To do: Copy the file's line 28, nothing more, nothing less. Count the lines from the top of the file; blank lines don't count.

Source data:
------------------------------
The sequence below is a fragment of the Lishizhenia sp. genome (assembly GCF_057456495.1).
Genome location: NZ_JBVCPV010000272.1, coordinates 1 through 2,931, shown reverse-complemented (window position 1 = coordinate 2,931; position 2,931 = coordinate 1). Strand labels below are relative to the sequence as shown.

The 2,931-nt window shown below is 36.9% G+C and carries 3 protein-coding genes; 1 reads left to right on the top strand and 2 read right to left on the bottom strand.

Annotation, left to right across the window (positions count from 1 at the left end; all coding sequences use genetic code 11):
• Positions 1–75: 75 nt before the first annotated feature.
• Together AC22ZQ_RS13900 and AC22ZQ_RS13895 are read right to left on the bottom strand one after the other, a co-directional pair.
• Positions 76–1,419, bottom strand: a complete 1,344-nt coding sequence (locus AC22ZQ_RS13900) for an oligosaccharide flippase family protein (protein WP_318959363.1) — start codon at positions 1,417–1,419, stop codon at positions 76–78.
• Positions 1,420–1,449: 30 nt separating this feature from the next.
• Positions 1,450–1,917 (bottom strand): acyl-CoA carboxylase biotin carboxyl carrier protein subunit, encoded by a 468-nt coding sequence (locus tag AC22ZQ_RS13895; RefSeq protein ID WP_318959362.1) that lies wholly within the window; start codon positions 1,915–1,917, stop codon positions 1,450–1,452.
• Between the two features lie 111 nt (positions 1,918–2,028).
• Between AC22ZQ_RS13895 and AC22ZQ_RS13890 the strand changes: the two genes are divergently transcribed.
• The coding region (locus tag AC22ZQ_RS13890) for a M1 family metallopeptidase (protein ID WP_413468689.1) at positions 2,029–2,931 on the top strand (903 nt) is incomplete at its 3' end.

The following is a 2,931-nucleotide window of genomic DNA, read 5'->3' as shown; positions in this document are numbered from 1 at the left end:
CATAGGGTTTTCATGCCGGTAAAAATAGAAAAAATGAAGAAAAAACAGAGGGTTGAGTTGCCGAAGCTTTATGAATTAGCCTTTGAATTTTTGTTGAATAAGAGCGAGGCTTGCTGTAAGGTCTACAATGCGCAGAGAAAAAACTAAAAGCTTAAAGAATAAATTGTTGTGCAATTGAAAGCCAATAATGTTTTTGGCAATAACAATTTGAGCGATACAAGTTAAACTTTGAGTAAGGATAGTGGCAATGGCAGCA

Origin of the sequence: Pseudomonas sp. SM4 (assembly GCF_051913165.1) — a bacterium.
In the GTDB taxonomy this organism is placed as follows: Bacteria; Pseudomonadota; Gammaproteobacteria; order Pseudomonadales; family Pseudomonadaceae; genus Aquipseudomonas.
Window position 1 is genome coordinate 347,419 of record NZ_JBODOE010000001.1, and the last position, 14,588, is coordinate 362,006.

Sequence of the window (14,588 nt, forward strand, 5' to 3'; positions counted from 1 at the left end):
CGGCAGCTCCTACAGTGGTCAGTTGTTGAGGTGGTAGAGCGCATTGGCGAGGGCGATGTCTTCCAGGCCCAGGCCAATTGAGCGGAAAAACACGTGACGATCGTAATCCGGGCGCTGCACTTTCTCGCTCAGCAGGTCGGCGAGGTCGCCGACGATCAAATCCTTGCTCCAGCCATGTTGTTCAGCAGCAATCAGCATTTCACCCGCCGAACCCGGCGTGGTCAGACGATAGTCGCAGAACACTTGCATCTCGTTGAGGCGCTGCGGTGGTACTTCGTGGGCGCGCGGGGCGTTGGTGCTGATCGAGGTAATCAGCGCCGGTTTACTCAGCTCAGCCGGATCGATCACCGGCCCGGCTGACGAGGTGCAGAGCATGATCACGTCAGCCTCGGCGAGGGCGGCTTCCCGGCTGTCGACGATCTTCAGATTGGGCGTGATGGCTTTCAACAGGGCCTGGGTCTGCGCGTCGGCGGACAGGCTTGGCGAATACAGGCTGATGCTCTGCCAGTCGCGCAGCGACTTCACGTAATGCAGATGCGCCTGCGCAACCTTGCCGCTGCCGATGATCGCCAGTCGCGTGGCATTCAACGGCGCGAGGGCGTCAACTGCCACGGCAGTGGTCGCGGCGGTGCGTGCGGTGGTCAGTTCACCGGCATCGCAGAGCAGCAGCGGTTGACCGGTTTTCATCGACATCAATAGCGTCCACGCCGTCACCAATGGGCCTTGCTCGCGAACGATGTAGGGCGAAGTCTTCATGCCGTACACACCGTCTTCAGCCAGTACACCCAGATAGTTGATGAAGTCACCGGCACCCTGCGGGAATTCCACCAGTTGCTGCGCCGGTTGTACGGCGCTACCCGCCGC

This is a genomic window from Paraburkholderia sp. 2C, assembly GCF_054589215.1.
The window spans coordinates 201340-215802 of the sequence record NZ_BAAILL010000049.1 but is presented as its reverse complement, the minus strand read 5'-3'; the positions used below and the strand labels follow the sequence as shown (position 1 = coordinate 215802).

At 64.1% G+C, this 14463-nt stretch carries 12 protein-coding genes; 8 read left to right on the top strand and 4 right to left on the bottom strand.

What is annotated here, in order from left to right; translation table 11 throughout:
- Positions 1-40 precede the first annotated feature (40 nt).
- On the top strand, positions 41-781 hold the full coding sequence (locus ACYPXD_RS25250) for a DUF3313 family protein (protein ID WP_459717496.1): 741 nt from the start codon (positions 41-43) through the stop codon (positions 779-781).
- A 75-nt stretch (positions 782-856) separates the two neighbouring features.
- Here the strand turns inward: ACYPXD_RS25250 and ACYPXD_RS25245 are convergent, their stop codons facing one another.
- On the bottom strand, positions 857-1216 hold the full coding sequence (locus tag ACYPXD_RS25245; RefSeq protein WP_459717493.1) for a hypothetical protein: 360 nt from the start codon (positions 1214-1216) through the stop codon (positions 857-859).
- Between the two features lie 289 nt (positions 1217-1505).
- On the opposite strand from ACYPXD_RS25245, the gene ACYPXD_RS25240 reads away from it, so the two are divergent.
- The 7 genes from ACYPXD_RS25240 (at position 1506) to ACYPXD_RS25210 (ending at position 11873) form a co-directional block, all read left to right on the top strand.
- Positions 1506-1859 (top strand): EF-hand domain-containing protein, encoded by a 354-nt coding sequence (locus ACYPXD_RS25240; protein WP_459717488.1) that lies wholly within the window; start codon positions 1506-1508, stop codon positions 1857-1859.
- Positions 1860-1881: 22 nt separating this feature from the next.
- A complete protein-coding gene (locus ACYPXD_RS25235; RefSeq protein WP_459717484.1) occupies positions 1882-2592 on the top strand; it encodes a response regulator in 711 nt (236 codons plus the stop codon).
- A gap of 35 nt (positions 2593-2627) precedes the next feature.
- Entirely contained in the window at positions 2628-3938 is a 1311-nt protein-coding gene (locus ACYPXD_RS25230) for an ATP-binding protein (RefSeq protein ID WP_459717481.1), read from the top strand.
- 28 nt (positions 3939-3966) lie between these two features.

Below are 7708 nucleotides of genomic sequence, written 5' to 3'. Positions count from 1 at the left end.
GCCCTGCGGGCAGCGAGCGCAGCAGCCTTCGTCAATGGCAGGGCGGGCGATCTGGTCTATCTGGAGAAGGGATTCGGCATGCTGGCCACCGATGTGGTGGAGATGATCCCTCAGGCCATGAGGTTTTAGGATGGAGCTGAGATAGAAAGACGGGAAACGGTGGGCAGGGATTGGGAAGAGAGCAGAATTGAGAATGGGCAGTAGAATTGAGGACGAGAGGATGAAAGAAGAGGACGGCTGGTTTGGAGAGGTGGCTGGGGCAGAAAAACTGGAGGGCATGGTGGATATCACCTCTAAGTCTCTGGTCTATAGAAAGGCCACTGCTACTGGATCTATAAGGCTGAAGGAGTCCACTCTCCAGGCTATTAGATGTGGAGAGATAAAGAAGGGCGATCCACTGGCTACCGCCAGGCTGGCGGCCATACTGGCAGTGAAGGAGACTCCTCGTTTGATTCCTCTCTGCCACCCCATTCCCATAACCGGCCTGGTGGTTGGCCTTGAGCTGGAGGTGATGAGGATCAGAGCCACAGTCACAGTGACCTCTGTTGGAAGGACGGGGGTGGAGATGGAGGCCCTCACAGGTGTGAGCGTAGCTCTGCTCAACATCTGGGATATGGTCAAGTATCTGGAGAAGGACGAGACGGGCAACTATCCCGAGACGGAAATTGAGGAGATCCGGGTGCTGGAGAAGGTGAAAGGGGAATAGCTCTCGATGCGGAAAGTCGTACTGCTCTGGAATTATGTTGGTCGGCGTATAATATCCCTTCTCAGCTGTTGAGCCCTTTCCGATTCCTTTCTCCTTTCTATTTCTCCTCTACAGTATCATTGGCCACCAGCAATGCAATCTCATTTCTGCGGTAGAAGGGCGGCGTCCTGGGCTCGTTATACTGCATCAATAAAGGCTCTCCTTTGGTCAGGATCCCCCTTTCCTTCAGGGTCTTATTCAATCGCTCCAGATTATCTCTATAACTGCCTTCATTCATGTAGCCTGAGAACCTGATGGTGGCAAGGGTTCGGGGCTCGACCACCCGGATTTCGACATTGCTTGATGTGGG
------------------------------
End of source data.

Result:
- On the bottom strand, positions 857-1216 hold the full coding sequence (locus tag ACYPXD_RS25245; RefSeq protein WP_459717493.1) for a hypothetical protein: 360 nt from the start codon (positions 1214-1216) through the stop codon (positions 857-859).